[BMIm][BARF] imidazolium salt solutions in alkyl carbonate solvents: Structure and interactions

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    Solutions of weakly coordinating ionic liquids (ILs) in alkyl carbonates are gaining growing attention, as the latter are "green" solvents with high solvation power, but the phase behavior and structure of ILs in organic polar solvents are still poorly understood. Here, we study the interactions and nanoscale structure of 1-butyl-3-methylimidazolium tetrakis[3,5-bis(trifluoromethyl)phenyl]borate, [BMIm][BARF], in three symmetrical alkyl carbonate solvents with increasing alkyl chain-length. Electrical conductivity and nuclear magnetic resonance measurements showed that [BMIm][BARF] was mostly undissociated in these solvents, especially at lower IL concentration. Small angle X-ray scattering patterns evidenced the presence of rod-like nanostructures in the IL/solvent mixtures. At higher IL concentration, [BMIm][BARF] is increasingly more dissociated in solvents with lower dielectric constant, as confirmed by analysis of the solvents' carbonyl stretching band via Fourier transform infrared spectroscopy. This trend is opposite to that exhibited by BMIm ILs with less bulky counterions. The bulky BARF(-) is weakly coordinating and has no ability to give strong H-bonding, thus short-range anisotropic van der Waals forces are likely key in the interaction of the ion pairs. The slower self-diffusion of the ions in alkyl carbonates with lower dielectric constants might partially hinder close contact needed for self-assembly into local nano-sized structures. Overall, our results shed light on interactions and self-organization in imidazolium salt-alkyl carbonate mixtures, with potential impact in applicative fields spanning from batteries, catalysis and extraction, up to bio-applications (antimicrobial and bioengineering)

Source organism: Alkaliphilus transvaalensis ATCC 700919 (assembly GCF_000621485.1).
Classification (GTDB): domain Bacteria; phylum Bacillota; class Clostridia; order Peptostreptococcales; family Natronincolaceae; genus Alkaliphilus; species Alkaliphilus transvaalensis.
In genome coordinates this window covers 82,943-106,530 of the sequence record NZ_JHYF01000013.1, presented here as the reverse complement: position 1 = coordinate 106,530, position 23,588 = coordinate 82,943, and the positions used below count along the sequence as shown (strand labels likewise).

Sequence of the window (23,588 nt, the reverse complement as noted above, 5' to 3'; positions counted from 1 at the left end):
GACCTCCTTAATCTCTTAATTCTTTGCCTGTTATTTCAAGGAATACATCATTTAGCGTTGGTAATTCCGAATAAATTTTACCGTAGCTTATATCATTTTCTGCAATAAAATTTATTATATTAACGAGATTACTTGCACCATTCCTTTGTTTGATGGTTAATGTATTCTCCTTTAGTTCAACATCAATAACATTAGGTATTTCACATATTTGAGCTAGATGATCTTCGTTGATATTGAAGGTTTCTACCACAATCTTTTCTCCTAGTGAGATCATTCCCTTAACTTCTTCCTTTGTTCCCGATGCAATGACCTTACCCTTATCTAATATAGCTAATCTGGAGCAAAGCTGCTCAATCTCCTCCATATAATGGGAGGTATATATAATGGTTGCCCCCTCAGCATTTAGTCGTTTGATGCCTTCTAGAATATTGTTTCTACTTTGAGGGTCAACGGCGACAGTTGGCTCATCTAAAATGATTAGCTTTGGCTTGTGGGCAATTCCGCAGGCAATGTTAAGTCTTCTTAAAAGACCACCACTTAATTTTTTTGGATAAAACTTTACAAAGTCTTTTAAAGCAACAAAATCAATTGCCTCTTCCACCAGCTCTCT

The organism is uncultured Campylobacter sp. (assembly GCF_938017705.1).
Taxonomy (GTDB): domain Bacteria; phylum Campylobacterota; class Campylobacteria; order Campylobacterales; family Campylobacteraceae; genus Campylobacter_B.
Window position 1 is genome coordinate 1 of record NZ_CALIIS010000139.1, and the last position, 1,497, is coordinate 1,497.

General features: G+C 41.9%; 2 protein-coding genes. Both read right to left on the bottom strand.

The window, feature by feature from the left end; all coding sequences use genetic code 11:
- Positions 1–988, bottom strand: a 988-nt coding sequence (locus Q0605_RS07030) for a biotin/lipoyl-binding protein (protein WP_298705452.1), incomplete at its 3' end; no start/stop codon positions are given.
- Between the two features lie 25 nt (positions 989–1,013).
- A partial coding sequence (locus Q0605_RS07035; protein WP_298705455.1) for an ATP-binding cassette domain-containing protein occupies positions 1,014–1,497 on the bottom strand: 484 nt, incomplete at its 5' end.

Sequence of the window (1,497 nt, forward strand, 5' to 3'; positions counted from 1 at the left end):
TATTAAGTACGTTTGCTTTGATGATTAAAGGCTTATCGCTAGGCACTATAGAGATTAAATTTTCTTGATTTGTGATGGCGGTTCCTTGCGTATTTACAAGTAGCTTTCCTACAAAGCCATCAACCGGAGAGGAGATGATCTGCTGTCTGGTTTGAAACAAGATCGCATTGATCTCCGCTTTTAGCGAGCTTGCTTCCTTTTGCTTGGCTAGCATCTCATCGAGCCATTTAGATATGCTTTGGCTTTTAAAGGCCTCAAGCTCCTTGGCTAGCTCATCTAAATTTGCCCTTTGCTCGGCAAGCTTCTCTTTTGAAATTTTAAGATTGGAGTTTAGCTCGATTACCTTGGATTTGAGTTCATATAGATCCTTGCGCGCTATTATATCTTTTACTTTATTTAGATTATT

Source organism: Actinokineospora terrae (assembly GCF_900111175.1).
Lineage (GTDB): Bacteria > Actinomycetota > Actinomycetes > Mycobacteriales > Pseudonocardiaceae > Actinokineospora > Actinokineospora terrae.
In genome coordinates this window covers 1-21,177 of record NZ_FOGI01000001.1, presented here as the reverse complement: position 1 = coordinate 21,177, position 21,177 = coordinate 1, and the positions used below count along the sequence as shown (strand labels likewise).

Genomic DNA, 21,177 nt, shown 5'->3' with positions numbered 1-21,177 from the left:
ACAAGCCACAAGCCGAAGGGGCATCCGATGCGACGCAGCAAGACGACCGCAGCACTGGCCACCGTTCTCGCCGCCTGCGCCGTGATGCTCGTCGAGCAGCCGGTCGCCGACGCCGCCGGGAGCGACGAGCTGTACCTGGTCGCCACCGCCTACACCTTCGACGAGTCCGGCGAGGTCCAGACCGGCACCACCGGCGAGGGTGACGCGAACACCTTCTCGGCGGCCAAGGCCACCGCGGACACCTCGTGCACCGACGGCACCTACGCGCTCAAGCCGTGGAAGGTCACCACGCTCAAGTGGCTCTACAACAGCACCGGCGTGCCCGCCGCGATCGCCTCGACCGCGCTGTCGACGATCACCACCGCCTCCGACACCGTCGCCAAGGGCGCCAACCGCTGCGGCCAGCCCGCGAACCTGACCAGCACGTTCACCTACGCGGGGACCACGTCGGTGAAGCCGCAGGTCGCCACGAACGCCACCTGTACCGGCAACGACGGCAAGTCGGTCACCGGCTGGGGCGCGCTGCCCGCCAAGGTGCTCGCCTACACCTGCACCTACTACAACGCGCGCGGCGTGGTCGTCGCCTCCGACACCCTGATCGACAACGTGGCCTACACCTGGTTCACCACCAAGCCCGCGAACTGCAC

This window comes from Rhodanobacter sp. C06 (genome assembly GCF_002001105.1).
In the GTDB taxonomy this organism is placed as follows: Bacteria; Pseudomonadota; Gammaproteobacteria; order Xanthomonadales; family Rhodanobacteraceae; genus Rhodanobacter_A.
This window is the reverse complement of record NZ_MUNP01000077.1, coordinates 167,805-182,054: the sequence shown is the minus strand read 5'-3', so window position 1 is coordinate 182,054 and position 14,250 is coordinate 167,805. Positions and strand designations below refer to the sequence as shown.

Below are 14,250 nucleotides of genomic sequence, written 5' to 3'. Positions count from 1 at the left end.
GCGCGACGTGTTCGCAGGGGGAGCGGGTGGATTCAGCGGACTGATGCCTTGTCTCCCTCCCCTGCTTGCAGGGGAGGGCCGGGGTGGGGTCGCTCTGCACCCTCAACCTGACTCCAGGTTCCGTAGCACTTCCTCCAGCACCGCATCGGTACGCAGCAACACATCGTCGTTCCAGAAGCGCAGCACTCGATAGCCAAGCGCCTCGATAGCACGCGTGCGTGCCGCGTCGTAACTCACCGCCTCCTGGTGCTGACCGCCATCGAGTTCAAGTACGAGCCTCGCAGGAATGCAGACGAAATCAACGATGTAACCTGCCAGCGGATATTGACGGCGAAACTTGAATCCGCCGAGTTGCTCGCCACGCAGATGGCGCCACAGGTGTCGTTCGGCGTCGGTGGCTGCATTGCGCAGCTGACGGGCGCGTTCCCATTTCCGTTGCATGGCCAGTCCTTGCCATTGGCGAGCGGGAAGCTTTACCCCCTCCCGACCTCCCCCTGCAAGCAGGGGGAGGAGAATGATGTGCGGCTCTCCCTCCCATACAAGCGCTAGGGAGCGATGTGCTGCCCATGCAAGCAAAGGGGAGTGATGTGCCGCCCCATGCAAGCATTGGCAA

Quantum walk in stochastic environment

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    We consider a quantized version of the Sinai-Derrida model for "random walk in random environment". The model is defined in terms of a Lindblad master equation. For a ring geometry (a chain with periodic boundary condition) it features a delocalization-transition as the bias in increased beyond a critical value, indicating that the relaxation becomes under-damped. Counter intuitively, the effective disorder is enhanced due to coherent hopping. We analyze in detail this enhancement and its dependence on the model parameters. The non-monotonic dependence of the Lindbladian spectrum on the rate of the coherent transitions is highlighted.Comment: 11 pages, 8 figure

    Improved thermodynamic investigation of asphaltene precipitation